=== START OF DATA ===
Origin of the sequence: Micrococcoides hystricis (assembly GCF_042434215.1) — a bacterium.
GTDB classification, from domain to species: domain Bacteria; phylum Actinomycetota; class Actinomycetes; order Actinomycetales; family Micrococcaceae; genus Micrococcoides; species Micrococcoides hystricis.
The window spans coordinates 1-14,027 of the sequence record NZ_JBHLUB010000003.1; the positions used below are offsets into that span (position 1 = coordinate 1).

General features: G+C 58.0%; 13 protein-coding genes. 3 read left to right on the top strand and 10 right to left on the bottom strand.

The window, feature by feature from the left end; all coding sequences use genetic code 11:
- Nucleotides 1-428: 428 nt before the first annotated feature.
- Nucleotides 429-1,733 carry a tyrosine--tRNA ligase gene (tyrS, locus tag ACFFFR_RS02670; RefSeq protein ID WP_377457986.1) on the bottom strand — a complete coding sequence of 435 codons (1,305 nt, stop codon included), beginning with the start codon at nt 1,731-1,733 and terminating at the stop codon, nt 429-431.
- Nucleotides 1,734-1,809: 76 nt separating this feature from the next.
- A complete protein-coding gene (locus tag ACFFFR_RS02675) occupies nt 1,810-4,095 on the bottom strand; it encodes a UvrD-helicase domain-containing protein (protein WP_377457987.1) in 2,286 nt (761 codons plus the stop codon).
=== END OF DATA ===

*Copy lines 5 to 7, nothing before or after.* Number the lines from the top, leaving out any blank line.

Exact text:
The window, feature by feature from the left end; all coding sequences use genetic code 11:
- Nucleotides 1-428: 428 nt before the first annotated feature.
- Nucleotides 429-1,733 carry a tyrosine--tRNA ligase gene (tyrS, locus tag ACFFFR_RS02670; RefSeq protein ID WP_377457986.1) on the bottom strand — a complete coding sequence of 435 codons (1,305 nt, stop codon included), beginning with the start codon at nt 1,731-1,733 and terminating at the stop codon, nt 429-431.